Rosa Luxemburg In Memoriam
January 16, 2016 § Leave a comment
Today is the anniversary of Rosa Luxemburg’s death in 1919. She was a revolutionary and political theorist who opposed the First World War. She believed in democracy with the widest possible mandate, from the bottom up (in this she opposed Lenin’s centralism) and she wrote on many aspects of politics and life. Along with fellow revolutionary Karl Liebknecht, she was captured and murdered in Berlin by the proto-Nazi Freikorp militia, who shot her then threw her body into the Landwehrkanal alongside Berlin zoo. There’s a commemorative cast-iron sculpture of her name at the spot where this took place. Elsewhere in Berlin, at Rosa Luxemburg Platz, the cobblestones of the square itself have quotations from her writings set across them in bronze.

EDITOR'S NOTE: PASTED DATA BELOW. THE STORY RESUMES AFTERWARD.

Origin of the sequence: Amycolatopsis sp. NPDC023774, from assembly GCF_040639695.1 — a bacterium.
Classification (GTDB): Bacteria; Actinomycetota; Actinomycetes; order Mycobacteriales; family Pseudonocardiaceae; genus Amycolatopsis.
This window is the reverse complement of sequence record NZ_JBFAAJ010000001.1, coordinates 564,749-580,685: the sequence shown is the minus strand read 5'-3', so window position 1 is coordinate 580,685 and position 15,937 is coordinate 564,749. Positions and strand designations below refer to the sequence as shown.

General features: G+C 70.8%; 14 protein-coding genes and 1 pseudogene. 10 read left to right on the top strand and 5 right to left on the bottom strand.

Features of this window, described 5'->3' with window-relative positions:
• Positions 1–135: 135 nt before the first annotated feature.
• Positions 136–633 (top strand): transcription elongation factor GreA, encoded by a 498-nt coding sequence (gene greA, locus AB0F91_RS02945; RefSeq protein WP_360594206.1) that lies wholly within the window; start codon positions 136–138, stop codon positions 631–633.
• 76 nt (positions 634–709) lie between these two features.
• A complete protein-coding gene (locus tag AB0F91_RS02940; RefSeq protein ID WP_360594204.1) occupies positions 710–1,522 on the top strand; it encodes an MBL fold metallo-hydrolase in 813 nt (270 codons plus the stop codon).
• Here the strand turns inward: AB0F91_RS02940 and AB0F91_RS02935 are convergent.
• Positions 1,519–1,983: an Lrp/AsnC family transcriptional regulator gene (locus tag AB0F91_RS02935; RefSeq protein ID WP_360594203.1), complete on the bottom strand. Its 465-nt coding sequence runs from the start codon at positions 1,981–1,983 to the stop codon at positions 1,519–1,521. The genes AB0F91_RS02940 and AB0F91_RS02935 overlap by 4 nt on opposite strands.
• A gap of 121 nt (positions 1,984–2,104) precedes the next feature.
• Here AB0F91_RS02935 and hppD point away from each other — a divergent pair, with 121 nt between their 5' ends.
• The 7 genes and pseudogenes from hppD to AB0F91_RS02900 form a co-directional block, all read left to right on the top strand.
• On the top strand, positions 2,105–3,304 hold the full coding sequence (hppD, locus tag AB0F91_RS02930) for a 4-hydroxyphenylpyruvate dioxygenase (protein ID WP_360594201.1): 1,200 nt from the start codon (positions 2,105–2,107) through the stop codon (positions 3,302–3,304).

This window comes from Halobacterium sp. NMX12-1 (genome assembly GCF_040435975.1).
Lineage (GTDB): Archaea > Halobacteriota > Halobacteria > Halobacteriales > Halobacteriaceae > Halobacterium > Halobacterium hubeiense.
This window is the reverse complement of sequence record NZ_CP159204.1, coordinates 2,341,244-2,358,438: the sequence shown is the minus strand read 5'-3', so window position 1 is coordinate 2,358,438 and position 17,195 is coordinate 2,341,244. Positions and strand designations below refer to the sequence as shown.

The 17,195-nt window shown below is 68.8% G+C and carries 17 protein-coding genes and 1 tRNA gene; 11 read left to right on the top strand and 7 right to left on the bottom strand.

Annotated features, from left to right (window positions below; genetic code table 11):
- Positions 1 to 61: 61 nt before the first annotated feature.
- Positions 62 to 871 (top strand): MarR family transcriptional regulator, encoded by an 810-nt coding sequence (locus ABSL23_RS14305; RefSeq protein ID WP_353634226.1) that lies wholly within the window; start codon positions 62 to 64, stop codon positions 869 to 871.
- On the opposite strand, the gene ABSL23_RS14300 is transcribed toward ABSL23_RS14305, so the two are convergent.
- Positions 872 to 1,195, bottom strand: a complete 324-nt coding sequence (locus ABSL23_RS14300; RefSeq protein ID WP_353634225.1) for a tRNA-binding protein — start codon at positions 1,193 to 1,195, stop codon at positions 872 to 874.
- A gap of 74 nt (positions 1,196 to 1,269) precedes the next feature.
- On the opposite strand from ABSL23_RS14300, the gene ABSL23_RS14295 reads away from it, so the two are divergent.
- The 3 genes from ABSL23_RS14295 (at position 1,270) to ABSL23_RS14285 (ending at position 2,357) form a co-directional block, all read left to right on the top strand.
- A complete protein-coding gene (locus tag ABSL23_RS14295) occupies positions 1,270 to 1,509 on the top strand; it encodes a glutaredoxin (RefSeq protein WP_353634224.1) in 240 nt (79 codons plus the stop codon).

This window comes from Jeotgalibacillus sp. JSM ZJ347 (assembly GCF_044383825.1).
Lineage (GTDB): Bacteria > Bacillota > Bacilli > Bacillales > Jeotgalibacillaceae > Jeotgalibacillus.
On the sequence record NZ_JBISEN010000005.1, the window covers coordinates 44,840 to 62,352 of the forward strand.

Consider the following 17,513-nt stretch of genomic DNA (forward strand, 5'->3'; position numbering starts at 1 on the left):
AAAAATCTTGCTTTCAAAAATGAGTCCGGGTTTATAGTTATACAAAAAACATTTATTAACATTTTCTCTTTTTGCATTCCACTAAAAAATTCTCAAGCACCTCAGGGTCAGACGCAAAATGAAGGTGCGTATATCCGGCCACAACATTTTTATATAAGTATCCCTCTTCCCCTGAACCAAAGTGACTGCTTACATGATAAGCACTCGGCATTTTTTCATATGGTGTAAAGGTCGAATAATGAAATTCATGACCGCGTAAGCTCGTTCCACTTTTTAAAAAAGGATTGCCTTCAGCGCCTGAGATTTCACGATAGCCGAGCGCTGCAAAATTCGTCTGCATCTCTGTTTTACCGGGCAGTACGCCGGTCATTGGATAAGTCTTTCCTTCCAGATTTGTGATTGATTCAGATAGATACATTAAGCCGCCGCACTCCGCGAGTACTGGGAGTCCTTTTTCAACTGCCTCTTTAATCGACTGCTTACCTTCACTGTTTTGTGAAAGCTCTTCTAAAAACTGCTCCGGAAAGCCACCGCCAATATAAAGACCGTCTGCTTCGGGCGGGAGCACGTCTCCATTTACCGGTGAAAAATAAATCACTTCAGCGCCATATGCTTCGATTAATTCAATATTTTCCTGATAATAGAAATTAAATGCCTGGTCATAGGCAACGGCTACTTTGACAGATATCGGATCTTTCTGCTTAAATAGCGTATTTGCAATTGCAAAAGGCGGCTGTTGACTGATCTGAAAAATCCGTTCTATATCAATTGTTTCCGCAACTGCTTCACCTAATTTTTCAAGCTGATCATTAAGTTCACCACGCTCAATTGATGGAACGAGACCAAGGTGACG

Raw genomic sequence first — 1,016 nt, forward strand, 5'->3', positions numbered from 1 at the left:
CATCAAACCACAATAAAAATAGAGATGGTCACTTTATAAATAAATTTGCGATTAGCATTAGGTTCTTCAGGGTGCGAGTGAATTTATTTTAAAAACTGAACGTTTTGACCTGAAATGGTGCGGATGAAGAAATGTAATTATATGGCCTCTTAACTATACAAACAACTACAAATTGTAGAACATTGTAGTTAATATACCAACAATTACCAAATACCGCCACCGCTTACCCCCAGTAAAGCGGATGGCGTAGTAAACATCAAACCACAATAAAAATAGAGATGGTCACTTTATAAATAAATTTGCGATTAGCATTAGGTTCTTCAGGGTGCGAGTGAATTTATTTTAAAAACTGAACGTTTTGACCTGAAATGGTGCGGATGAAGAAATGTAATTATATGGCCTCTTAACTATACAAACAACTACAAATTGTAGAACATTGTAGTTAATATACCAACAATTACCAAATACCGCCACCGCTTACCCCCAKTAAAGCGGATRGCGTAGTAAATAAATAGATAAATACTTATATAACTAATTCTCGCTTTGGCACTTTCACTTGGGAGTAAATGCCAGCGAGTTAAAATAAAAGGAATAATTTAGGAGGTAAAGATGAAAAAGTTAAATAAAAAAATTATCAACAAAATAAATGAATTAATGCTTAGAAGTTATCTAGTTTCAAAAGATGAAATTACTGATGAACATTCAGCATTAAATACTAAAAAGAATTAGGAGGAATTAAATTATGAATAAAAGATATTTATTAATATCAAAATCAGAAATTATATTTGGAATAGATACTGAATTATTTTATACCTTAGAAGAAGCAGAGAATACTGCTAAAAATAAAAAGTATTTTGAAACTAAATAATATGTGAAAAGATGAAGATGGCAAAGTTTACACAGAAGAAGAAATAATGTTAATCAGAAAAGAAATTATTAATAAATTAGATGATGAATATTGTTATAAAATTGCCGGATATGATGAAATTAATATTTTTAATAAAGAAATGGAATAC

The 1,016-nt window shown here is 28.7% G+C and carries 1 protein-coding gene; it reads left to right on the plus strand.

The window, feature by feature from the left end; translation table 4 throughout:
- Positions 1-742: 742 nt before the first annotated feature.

Because of her political activities she was imprisoned many times. From Breslau prison in 1917 she wrote, in a letter that expresses her kinship with all creatures deprived of their freedom, of seeing a buffalo being treated brutally for pulling a wagon too slowly. You can read this eloquent and heart-breaking letter, which the publisher Verso has posted on its website to mark the anniversary of her death: